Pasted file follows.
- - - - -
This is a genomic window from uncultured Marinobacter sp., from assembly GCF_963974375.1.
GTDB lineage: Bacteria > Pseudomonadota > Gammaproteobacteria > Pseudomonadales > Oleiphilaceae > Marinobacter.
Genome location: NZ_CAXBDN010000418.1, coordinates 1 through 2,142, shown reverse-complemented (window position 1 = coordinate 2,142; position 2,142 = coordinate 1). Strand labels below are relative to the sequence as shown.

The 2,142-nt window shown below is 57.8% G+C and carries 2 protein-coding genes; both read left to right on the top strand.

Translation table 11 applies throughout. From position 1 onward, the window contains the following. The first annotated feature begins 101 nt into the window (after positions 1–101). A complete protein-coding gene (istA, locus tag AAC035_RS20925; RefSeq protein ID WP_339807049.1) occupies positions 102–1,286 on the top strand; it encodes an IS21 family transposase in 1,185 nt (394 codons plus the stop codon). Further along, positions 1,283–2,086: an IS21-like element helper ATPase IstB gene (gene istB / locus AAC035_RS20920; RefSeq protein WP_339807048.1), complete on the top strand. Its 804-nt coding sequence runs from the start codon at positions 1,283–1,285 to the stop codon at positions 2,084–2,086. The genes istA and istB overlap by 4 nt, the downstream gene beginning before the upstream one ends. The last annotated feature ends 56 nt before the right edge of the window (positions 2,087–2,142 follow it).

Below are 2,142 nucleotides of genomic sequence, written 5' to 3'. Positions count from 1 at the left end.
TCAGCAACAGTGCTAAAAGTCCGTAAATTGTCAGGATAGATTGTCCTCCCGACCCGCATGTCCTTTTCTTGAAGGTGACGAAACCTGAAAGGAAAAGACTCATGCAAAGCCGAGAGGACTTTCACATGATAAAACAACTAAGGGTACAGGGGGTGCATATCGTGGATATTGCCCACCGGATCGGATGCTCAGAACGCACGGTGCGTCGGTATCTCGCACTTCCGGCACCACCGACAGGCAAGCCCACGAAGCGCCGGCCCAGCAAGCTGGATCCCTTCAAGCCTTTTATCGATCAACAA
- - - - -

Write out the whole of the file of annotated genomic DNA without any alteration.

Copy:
This is a genomic window from uncultured Marinobacter sp., from assembly GCF_963974375.1.
GTDB lineage: Bacteria > Pseudomonadota > Gammaproteobacteria > Pseudomonadales > Oleiphilaceae > Marinobacter.
Genome location: NZ_CAXBDN010000418.1, coordinates 1 through 2,142, shown reverse-complemented (window position 1 = coordinate 2,142; position 2,142 = coordinate 1). Strand labels below are relative to the sequence as shown.

The 2,142-nt window shown below is 57.8% G+C and carries 2 protein-coding genes; both read left to right on the top strand.

Translation table 11 applies throughout. From position 1 onward, the window contains the following. The first annotated feature begins 101 nt into the window (after positions 1–101). A complete protein-coding gene (istA, locus tag AAC035_RS20925; RefSeq protein ID WP_339807049.1) occupies positions 102–1,286 on the top strand; it encodes an IS21 family transposase in 1,185 nt (394 codons plus the stop codon). Further along, positions 1,283–2,086: an IS21-like element helper ATPase IstB gene (gene istB / locus AAC035_RS20920; RefSeq protein WP_339807048.1), complete on the top strand. Its 804-nt coding sequence runs from the start codon at positions 1,283–1,285 to the stop codon at positions 2,084–2,086. The genes istA and istB overlap by 4 nt, the downstream gene beginning before the upstream one ends. The last annotated feature ends 56 nt before the right edge of the window (positions 2,087–2,142 follow it).

Below are 2,142 nucleotides of genomic sequence, written 5' to 3'. Positions count from 1 at the left end.
TCAGCAACAGTGCTAAAAGTCCGTAAATTGTCAGGATAGATTGTCCTCCCGACCCGCATGTCCTTTTCTTGAAGGTGACGAAACCTGAAAGGAAAAGACTCATGCAAAGCCGAGAGGACTTTCACATGATAAAACAACTAAGGGTACAGGGGGTGCATATCGTGGATATTGCCCACCGGATCGGATGCTCAGAACGCACGGTGCGTCGGTATCTCGCACTTCCGGCACCACCGACAGGCAAGCCCACGAAGCGCCGGCCCAGCAAGCTGGATCCCTTCAAGCCTTTTATCGATCAACAA